May 8, 2016: Experimental Neurology
Wojciech Trzepizur, Jérôme Boursier, Yasmina Mansour, Marc Le Vaillant, Sylvaine Chollet, Thierry Pigeanne, Acya Bizieux-Thaminy, Marie-Pierre Humeau, Claire Alizon, François Goupil, Nicole Meslier, Pascaline Priou, Paul Calès, Frédéric Gagnadoux
Obstructive sleep apnea (OSA) may contribute to the development of nonalcoholic fatty liver disease. We performed a multisite cross-sectional study to evaluate the association between the severity of OSA and blood markers of liver steatosis (using the hepatic steatosis index), cytolysis (based on alanine aminotransferase activity), and significant liver fibrosis (based on the FibroMeter [Echosens] nonalcoholic fatty liver disease score) in 1285 patients with suspected OSA in France. After adjusting for confounders including central obesity, the risk of liver steatosis increased with the severity of OSA (P for trend < ...
May 5, 2016: Clinical Gastroenterology and Hepatology
Manish R Maski, Robert J Thomas, S Ananth Karumanchi, Samir M Parikh
BACKGROUND: Obstructive sleep apnea (OSA) is a well-established risk factor for hypertension and cardiovascular morbidity and mortality. More recently, OSA has been implicated as an independent risk factor for chronic kidney disease. Urinary neutrophil gelatinase-associated lipocalin (NGAL) is a well-accepted early biomarker of subclinical kidney tubular injury, preceding an increase in serum creatinine. The goal of this study was to determine if an association exists between OSA and increased urinary NGAL levels...
2016: PloS One
Bumhee Park, Jose A Palomares, Mary A Woo, Daniel W Kang, Paul M Macey, Frisca L Yan-Go, Ronald M Harper, Rajesh Kumar
INTRODUCTION: Obstructive sleep apnea (OSA) subjects show impaired autonomic, affective, executive, sensorimotor, and cognitive functions. Brain injury in OSA subjects appears in multiple sites regulating these functions, but the integrity of functional networks within the regulatory sites remains unclear. Our aim was to examine the functional interactions and the complex network organization of these interactions across the whole brain in OSA, using regional functional connectivity (FC) and brain network topological properties...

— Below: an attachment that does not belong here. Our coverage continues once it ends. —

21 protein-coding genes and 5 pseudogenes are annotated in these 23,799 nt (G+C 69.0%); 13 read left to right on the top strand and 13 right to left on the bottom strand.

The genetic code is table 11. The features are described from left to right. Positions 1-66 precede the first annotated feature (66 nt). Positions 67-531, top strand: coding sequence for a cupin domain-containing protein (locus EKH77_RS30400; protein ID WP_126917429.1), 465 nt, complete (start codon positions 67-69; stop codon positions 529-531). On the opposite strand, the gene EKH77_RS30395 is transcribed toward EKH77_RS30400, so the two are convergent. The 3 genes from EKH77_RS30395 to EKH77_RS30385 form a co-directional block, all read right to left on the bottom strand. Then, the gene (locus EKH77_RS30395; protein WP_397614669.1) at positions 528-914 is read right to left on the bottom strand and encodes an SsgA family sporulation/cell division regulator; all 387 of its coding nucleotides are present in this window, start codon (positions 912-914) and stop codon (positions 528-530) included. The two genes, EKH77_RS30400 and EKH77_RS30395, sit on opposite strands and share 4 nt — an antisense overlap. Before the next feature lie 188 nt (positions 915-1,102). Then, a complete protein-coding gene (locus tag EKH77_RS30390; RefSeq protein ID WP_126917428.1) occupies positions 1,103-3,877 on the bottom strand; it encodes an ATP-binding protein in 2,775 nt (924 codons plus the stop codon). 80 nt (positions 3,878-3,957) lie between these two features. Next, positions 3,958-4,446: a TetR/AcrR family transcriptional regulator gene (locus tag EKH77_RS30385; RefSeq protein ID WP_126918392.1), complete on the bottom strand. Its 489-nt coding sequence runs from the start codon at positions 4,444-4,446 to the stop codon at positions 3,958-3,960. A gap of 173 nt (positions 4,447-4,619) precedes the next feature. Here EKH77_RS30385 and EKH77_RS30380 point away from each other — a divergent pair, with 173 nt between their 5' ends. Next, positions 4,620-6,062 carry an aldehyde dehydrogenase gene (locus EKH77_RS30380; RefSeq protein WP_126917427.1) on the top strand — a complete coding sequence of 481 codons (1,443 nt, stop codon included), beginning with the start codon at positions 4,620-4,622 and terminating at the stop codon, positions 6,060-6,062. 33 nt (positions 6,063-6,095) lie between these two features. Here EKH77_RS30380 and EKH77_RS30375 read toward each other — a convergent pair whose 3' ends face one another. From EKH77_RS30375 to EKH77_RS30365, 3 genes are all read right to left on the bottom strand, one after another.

March 2016: Brain and Behavior
Glaucylara R Geovanini, Alexandre C Pereira, Luis H W Gowdak, Luciana Oliveira Cascaes Dourado, Nilson T Poppi, Gabriela Venturini, Luciano F Drager, Geraldo Lorenzi-Filho
OBJECTIVE: To investigate the association between obstructive sleep apnoea (OSA) severity with markers of overnight myocardial injury in patients with refractory angina. METHODS: Patients with refractory angina were characterised clinically and they underwent ischaemia imaging stress tests by single-photon emission computed tomography (SPECT) and/or cardiac MRI. The patients were admitted to the hospital, remained under resting conditions for blood determination of high-sensitivity cardiac troponin T (hs-cTnT) at 14:00, 22:00 and after overnight polysomnography at 7:00...
August 1, 2016: Heart: Official Journal of the British Cardiac Society
Junping Wu, Xin Sun, Qi Wu, Hongwei Li, Li Li, Jing Feng, Subei Zhang, Long Xu, Kuan Li, Xue Li, Xing Wang, Huaiyong Chen
Obstructive sleep apnea (OSA) is a chronic condition characterized by chronic intermittent hypoxia (IH) and subsequent reoxygenation (ROX). The gastrointestinal system, which is particularly sensitive to tissue hypoxia and reduced perfusion, is likely to be affected by OSA. A rat model of IH was used to analyze oxidative stress-associated genes and tight junction proteins by reverse transcription‑quantitative polymerase chain reaction. Subsequently, altered morphology of the duodenal mucosa and elevated Chiu scores were observed in the IH‑exposed rats...
May 2016: Molecular Medicine Reports
Robert M Wolfe, Jonathan Pomerantz, Deborah E Miller, Rebecca Weiss-Coleman, Tony Solomonides
The incidence of obstructive sleep apnea (OSA) has reached epidemic proportions, and it is an often unrecognized cause of perioperative morbidity and mortality. Profound hypoxic injury from apnea during the postoperative period is often misdiagnosed as cardiac arrest due to other causes. Almost a quarter of patients entering a hospital for elective surgery have OSA, and >80% of these cases are undiagnosed at the time of surgery. The perioperative period puts patients at high risk of apneic episodes because of drug effects from sedatives, narcotics, and general anesthesia, as well as from the effects of postoperative rapid eye movement sleep changes and postoperative positioning in the hospital bed...
March 2016: Journal of the American Board of Family Medicine: JABFM
Sergio Garbarino, Ottavia Guglielmi, Antonio Sanna, Gian Luigi Mancardi, Nicola Magnavita